Benjamin Frohman ’19 / Emertainment Monthly Staff Writer
In a film cycle dominated by men, it is not only refreshing but critical to have films where women dominate the screen and are the center of the story. Unlike the all-female Ghostbusters reboot, which received hate for simply existing, Ocean’s 8 sidesteps the reboot approach by being a spinoff that has no effect on the last films, and rather eloquently builds off the universe set up by the first three. Ocean’s 8 takes the previous series shakes it up a bit and womanizes the franchise.
Debbie Ocean (Sandra Bullock), a newly released convict, has spent her time developing a master plan to rob the Met Gala. Debbie happens to be the sister of famed con man Frank Ocean (George Clooney), who was the focus of Ocean’s Eleven, Twelve, and Thirteen. Debbie and Frank share similarities in their leadership roles, charm, and knack for master plans. Frank is supposedly deceased in this film, but the movie leaves it open for more installments and room for tying up loose ends, so to speak. Debbie, though she said she would lead a simple life, instead gets back into her old ways of fraud and theft. Debbie contacts her friend Lou (Cate Blanchett), a motorbike riding bar owner, who agrees to help Debbie on her calculated plan.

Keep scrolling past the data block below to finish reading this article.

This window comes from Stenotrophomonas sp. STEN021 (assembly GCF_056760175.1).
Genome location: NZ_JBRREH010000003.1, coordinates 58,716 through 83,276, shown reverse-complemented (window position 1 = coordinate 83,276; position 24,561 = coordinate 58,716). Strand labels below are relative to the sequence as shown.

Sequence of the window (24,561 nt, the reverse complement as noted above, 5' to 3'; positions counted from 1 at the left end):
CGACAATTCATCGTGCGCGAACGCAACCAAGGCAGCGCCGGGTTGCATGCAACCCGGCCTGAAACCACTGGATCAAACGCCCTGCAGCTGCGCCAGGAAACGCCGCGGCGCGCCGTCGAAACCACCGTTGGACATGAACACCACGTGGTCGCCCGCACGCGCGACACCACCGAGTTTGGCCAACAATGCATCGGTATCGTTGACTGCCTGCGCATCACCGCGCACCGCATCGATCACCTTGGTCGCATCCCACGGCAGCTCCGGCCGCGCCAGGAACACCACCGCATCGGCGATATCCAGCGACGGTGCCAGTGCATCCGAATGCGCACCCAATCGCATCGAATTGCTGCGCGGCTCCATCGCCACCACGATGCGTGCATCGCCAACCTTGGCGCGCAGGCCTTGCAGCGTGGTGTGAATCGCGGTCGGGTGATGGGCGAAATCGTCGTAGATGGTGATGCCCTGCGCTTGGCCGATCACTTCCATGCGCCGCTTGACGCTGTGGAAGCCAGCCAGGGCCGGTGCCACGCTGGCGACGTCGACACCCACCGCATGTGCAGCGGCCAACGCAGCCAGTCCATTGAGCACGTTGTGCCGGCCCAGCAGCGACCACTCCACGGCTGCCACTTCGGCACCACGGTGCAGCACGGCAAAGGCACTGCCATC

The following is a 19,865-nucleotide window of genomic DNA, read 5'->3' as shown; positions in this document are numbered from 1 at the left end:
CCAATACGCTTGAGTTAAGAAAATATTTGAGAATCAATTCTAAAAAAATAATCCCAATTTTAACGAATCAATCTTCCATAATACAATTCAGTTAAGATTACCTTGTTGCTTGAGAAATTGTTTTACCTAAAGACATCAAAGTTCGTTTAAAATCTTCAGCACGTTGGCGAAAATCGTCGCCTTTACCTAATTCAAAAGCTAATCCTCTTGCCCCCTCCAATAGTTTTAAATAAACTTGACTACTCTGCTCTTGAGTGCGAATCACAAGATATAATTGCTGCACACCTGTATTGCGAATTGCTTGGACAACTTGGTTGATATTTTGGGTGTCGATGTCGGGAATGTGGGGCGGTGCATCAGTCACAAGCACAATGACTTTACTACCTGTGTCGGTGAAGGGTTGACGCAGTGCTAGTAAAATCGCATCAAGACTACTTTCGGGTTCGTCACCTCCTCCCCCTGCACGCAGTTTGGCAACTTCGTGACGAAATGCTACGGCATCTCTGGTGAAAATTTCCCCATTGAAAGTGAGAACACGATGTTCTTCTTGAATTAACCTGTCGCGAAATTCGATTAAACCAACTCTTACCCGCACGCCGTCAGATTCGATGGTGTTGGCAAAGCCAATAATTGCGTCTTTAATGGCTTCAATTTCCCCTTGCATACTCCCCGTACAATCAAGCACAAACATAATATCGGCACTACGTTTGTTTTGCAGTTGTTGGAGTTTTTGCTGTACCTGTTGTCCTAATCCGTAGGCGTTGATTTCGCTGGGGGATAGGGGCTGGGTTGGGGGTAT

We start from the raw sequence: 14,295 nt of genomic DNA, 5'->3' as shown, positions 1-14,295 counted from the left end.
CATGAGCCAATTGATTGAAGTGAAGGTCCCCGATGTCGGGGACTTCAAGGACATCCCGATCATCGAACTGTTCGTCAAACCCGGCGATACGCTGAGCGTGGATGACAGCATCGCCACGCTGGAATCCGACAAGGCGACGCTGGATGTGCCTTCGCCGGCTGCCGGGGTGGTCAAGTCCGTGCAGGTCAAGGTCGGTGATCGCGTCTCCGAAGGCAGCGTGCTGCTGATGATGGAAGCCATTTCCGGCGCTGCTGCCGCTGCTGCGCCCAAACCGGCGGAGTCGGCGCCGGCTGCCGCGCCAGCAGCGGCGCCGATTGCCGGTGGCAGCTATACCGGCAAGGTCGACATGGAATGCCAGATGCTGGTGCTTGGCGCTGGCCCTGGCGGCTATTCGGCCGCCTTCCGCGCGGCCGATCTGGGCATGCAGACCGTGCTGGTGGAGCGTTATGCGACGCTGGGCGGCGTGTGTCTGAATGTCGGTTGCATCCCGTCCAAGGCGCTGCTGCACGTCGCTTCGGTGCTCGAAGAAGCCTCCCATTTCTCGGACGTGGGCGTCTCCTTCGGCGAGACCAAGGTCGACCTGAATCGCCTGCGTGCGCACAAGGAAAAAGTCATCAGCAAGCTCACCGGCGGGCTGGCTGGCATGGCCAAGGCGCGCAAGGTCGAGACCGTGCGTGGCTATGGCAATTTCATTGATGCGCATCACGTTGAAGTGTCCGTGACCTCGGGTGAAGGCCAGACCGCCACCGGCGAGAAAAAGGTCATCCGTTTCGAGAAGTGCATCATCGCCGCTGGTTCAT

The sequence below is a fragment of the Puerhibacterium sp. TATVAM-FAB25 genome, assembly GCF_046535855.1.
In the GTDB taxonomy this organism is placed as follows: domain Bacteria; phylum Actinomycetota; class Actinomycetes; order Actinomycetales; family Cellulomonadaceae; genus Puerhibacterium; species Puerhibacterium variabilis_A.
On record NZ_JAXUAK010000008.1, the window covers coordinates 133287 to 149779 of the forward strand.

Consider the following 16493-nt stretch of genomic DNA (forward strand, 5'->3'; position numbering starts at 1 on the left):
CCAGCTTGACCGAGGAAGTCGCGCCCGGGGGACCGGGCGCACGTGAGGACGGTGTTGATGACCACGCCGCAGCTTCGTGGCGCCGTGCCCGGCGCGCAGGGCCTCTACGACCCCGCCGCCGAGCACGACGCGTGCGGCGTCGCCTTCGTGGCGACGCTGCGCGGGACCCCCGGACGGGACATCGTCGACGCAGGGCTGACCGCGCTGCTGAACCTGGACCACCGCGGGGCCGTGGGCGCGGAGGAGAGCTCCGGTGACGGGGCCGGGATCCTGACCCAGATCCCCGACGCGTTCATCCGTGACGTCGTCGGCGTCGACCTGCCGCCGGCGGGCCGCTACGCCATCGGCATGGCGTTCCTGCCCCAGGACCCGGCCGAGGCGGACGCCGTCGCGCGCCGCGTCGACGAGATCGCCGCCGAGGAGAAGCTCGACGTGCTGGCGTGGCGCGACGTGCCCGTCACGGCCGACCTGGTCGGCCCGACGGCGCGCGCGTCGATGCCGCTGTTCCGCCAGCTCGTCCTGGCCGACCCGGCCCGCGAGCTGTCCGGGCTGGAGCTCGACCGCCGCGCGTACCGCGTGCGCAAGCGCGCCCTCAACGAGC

Debbie and Lou assemble a team to pull off the heist. The team includes Sarah Paulson as Tammy, a house mom who is more than meets the eye, Rihanna as Nine Ball, an off the wall hacker, Mindy Kaling as Amita, a talented jeweler, Helena Bonham Carter as Rose, a down on her luck fashion designer, and Awkwafina as Constance, a pick-pocket. They each have distinct and useful skills and are able to steal the scenes they are in quite literally. Each of these women adds their own finesse, and flair which is vital to the plot and action.
The team is trying to steal a famous Cartier $150 million diamond necklace, off the neck of Anne Hathaway’s Daphne Kluger, a seemingly rich self-absorbed celebrity, who will be sporting it at the Met Gala. The plot thickens when an insurance investigator played by James Corden enters the picture, an ex-lover mixed in, and some snags in the fabric of the mission begin to happen.
The film delivers, and even if it’s not the best or most intricate heist movie ever, as the stakes could be much higher. However, the film keeps one’s attention and never lets up. The supporting stars could also have gotten more screen time, but they serve their purpose and build up the story even so. If anything, a bit of improvement or additions could be made for the logistics of the heists and nerve-inducing moments, but the heist itself was fun and enjoyable to watch.
Ocean’s 8 is cut from the same cloth of the previous entries but with new material, which complements the women who make up this film. This movie aces the Bechdel test, it demonstrates how a franchise can live on while also passing the baton to others, as well as it is able to add its own sprinkle of pizazz and glamour. The film exudes female empowerment and complex women characters hungry for a prize. The plot is furthered by twists, nail-biting executions, and cunning wit. There are also fun cameos and the film serves as a bountiful platter to what looks like a fresh and fun trilogy much like the previous ones. Ocean’s 8 is sure to keep audiences on the edge of their seat, as these women outthink and outperform everyone around them.
Overall Grade: B
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